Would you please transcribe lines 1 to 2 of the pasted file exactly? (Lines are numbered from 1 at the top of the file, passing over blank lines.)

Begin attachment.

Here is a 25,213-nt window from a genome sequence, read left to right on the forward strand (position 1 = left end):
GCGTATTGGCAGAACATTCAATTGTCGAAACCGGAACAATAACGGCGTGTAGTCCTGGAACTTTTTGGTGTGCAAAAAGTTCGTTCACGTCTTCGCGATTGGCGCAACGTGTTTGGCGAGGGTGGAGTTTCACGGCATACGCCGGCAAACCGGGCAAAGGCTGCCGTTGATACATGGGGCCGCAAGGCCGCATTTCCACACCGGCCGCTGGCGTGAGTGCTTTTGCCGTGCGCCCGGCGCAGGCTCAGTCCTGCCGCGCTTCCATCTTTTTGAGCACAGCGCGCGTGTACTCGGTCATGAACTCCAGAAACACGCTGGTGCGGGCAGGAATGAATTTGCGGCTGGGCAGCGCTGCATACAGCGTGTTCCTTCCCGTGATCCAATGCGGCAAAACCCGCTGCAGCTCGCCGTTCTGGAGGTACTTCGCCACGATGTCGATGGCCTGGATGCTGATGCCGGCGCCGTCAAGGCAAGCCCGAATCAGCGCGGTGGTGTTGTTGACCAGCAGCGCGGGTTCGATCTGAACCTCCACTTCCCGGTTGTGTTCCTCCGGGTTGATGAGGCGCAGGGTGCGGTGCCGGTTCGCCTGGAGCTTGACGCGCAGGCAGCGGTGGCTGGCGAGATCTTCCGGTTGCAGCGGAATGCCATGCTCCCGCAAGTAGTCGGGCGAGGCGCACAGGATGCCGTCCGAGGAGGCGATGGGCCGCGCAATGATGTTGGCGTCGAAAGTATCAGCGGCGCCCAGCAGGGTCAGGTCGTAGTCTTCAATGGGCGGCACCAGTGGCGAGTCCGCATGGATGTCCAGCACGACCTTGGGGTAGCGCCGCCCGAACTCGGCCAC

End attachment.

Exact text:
Here is a 25,213-nt window from a genome sequence, read left to right on the forward strand (position 1 = left end):
GCGTATTGGCAGAACATTCAATTGTCGAAACCGGAACAATAACGGCGTGTAGTCCTGGAACTTTTTGGTGTGCAAAAAGTTCGTTCACGTCTTCGCGATTGGCGCAACGTGTTTGGCGAGGGTGGAGTTTCACGGCATACGCCGGCAAACCGGGCAAAGGCTGCCGTTGATACATGGGGCCGCAAGGCCGCATTTCCACACCGGCCGCTGGCGTGAGTGCTTTTGCCGTGCGCCCGGCGCAGGCTCAGTCCTGCCGCGCTTCCATCTTTTTGAGCACAGCGCGCGTGTACTCGGTCATGAACTCCAGAAACACGCTGGTGCGGGCAGGAATGAATTTGCGGCTGGGCAGCGCTGCATACAGCGTGTTCCTTCCCGTGATCCAATGCGGCAAAACCCGCTGCAGCTCGCCGTTCTGGAGGTACTTCGCCACGATGTCGATGGCCTGGATGCTGATGCCGGCGCCGTCAAGGCAAGCCCGAATCAGCGCGGTGGTGTTGTTGACCAGCAGCGCGGGTTCGATCTGAACCTCCACTTCCCGGTTGTGTTCCTCCGGGTTGATGAGGCGCAGGGTGCGGTGCCGGTTCGCCTGGAGCTTGACGCGCAGGCAGCGGTGGCTGGCGAGATCTTCCGGTTGCAGCGGAATGCCATGCTCCCGCAAGTAGTCGGGCGAGGCGCACAGGATGCCGTCCGAGGAGGCGATGGGCCGCGCAATGATGTTGGCGTCGAAAGTATCAGCGGCGCCCAGCAGGGTCAGGTCGTAGTCTTCAATGGGCGGCACCAGTGGCGAGTCCGCATGGATGTCCAGCACGACCTTGGGGTAGCGCCGCCCGAACTCGGCCAC